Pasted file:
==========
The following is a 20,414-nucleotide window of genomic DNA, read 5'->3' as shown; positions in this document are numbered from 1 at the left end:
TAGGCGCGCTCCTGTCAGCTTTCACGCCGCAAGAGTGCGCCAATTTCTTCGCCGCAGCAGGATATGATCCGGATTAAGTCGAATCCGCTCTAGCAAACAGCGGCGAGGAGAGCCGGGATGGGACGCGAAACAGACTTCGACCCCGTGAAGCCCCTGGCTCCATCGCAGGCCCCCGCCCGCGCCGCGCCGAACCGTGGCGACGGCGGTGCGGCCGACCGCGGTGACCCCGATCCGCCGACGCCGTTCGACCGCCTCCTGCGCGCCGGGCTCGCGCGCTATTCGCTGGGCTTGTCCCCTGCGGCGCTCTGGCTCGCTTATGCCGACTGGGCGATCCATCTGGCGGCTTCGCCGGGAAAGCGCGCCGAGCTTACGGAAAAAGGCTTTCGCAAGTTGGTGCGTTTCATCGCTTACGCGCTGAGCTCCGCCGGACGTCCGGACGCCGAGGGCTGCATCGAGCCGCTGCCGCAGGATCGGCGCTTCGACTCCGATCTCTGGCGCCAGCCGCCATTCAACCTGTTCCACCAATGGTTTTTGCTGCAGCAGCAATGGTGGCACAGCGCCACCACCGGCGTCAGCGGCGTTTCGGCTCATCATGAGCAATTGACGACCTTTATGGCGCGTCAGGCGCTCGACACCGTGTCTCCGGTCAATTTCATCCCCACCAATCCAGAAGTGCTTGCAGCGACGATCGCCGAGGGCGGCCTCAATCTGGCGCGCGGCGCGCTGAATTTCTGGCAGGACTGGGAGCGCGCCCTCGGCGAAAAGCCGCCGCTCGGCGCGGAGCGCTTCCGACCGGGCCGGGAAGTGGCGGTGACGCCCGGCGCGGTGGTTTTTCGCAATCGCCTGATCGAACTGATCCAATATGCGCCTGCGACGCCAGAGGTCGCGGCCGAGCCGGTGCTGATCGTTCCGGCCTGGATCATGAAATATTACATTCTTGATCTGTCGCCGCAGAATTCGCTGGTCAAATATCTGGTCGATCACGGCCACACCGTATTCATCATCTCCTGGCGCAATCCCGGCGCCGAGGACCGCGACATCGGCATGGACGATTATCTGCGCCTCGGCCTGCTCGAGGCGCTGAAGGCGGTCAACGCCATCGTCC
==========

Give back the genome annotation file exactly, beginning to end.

The following is a 20,414-nucleotide window of genomic DNA, read 5'->3' as shown; positions in this document are numbered from 1 at the left end:
TAGGCGCGCTCCTGTCAGCTTTCACGCCGCAAGAGTGCGCCAATTTCTTCGCCGCAGCAGGATATGATCCGGATTAAGTCGAATCCGCTCTAGCAAACAGCGGCGAGGAGAGCCGGGATGGGACGCGAAACAGACTTCGACCCCGTGAAGCCCCTGGCTCCATCGCAGGCCCCCGCCCGCGCCGCGCCGAACCGTGGCGACGGCGGTGCGGCCGACCGCGGTGACCCCGATCCGCCGACGCCGTTCGACCGCCTCCTGCGCGCCGGGCTCGCGCGCTATTCGCTGGGCTTGTCCCCTGCGGCGCTCTGGCTCGCTTATGCCGACTGGGCGATCCATCTGGCGGCTTCGCCGGGAAAGCGCGCCGAGCTTACGGAAAAAGGCTTTCGCAAGTTGGTGCGTTTCATCGCTTACGCGCTGAGCTCCGCCGGACGTCCGGACGCCGAGGGCTGCATCGAGCCGCTGCCGCAGGATCGGCGCTTCGACTCCGATCTCTGGCGCCAGCCGCCATTCAACCTGTTCCACCAATGGTTTTTGCTGCAGCAGCAATGGTGGCACAGCGCCACCACCGGCGTCAGCGGCGTTTCGGCTCATCATGAGCAATTGACGACCTTTATGGCGCGTCAGGCGCTCGACACCGTGTCTCCGGTCAATTTCATCCCCACCAATCCAGAAGTGCTTGCAGCGACGATCGCCGAGGGCGGCCTCAATCTGGCGCGCGGCGCGCTGAATTTCTGGCAGGACTGGGAGCGCGCCCTCGGCGAAAAGCCGCCGCTCGGCGCGGAGCGCTTCCGACCGGGCCGGGAAGTGGCGGTGACGCCCGGCGCGGTGGTTTTTCGCAATCGCCTGATCGAACTGATCCAATATGCGCCTGCGACGCCAGAGGTCGCGGCCGAGCCGGTGCTGATCGTTCCGGCCTGGATCATGAAATATTACATTCTTGATCTGTCGCCGCAGAATTCGCTGGTCAAATATCTGGTCGATCACGGCCACACCGTATTCATCATCTCCTGGCGCAATCCCGGCGCCGAGGACCGCGACATCGGCATGGACGATTATCTGCGCCTCGGCCTGCTCGAGGCGCTGAAGGCGGTCAACGCCATCGTCC